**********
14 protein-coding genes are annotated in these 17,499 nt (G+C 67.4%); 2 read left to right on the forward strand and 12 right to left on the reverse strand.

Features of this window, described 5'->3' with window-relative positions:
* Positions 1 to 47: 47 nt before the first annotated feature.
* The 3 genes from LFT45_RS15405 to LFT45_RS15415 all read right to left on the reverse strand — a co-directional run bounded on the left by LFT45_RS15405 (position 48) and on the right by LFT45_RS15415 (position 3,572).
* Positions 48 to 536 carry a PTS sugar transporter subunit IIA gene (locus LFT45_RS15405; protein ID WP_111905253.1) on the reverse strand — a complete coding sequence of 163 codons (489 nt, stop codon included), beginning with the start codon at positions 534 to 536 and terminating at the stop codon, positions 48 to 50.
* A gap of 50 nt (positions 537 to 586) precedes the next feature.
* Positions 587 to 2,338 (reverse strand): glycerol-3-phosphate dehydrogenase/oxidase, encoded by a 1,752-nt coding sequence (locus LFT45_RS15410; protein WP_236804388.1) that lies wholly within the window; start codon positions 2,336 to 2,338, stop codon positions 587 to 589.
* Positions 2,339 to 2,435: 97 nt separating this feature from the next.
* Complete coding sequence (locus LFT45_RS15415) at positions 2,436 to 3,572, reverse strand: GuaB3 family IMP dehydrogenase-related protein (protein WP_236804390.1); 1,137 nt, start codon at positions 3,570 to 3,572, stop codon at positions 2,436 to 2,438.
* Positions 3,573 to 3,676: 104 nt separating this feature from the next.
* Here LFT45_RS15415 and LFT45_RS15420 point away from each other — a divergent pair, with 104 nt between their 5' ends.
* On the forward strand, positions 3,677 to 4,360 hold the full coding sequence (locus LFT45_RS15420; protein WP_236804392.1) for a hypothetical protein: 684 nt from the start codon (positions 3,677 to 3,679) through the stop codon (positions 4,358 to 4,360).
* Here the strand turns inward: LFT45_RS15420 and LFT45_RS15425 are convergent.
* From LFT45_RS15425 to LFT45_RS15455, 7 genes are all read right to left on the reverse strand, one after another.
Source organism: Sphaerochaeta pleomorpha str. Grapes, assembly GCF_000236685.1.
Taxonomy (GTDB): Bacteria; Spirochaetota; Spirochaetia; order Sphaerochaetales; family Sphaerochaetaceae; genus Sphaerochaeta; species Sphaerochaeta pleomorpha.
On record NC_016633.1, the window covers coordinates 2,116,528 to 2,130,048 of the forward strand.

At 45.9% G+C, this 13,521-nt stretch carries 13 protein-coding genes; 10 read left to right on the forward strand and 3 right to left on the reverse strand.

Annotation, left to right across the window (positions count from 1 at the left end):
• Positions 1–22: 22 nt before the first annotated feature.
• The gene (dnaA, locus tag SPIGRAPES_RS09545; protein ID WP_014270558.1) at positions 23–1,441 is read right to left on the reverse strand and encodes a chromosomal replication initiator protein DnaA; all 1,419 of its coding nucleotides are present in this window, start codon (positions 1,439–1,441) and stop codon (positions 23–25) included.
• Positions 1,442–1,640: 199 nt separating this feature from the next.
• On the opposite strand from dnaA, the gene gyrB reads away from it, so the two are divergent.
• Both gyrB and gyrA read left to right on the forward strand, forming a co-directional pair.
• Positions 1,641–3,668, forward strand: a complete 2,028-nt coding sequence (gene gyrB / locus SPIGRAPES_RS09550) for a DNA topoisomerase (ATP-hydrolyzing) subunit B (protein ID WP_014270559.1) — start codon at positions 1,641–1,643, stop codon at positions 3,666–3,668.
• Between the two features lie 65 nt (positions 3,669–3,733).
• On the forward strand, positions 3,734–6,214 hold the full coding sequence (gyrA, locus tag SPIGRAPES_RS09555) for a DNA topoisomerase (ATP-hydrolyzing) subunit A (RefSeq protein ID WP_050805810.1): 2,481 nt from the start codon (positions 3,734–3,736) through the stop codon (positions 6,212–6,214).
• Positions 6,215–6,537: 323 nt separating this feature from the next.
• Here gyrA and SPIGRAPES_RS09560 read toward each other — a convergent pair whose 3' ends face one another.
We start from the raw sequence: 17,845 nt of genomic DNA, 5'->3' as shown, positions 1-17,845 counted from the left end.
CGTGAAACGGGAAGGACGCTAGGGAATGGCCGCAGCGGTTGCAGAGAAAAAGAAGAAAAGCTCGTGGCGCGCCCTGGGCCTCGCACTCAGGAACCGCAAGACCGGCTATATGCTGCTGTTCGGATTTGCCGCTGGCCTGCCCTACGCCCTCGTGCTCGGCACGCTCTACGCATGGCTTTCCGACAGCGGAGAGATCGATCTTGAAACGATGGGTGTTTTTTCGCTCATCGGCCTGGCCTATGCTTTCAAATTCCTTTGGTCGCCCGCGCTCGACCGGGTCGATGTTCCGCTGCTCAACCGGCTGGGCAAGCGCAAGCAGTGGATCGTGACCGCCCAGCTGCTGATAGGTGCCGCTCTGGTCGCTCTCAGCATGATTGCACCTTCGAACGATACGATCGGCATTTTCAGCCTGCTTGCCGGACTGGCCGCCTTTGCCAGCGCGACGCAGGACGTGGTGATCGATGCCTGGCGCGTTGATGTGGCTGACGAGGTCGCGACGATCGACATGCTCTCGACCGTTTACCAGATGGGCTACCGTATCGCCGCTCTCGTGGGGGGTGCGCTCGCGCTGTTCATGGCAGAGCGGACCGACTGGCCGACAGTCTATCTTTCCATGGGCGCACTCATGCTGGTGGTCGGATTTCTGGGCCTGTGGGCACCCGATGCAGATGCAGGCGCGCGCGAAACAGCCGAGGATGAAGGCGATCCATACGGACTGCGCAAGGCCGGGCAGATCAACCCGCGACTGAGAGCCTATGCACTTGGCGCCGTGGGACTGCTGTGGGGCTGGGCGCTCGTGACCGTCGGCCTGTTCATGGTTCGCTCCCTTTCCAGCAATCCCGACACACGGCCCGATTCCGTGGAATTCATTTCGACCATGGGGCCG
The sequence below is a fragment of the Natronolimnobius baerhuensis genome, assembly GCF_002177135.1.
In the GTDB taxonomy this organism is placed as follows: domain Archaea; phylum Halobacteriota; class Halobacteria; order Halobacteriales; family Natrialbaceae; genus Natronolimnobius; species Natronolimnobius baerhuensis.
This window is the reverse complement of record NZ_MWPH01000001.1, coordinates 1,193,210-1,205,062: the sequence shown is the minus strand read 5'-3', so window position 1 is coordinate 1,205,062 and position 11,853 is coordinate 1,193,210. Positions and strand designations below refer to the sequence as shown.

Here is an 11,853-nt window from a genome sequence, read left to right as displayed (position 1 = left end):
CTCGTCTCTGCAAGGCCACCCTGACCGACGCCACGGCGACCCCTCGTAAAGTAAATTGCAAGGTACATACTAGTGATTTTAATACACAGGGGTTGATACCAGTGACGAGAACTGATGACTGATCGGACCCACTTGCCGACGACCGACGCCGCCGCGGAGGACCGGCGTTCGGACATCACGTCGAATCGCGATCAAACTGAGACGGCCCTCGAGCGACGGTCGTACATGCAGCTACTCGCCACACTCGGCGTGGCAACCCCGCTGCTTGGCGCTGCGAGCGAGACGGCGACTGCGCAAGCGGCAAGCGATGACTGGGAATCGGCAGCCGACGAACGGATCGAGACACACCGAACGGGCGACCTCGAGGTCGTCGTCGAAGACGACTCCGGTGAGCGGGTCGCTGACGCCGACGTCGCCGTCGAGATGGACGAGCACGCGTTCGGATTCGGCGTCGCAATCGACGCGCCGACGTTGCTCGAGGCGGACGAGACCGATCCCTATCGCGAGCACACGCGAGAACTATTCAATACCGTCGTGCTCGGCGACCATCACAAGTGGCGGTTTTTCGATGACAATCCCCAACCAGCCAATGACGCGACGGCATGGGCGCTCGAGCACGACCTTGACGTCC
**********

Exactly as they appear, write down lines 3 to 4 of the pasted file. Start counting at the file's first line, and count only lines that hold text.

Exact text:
* Positions 1 to 47: 47 nt before the first annotated feature.
* The 3 genes from LFT45_RS15405 to LFT45_RS15415 all read right to left on the reverse strand — a co-directional run bounded on the left by LFT45_RS15405 (position 48) and on the right by LFT45_RS15415 (position 3,572).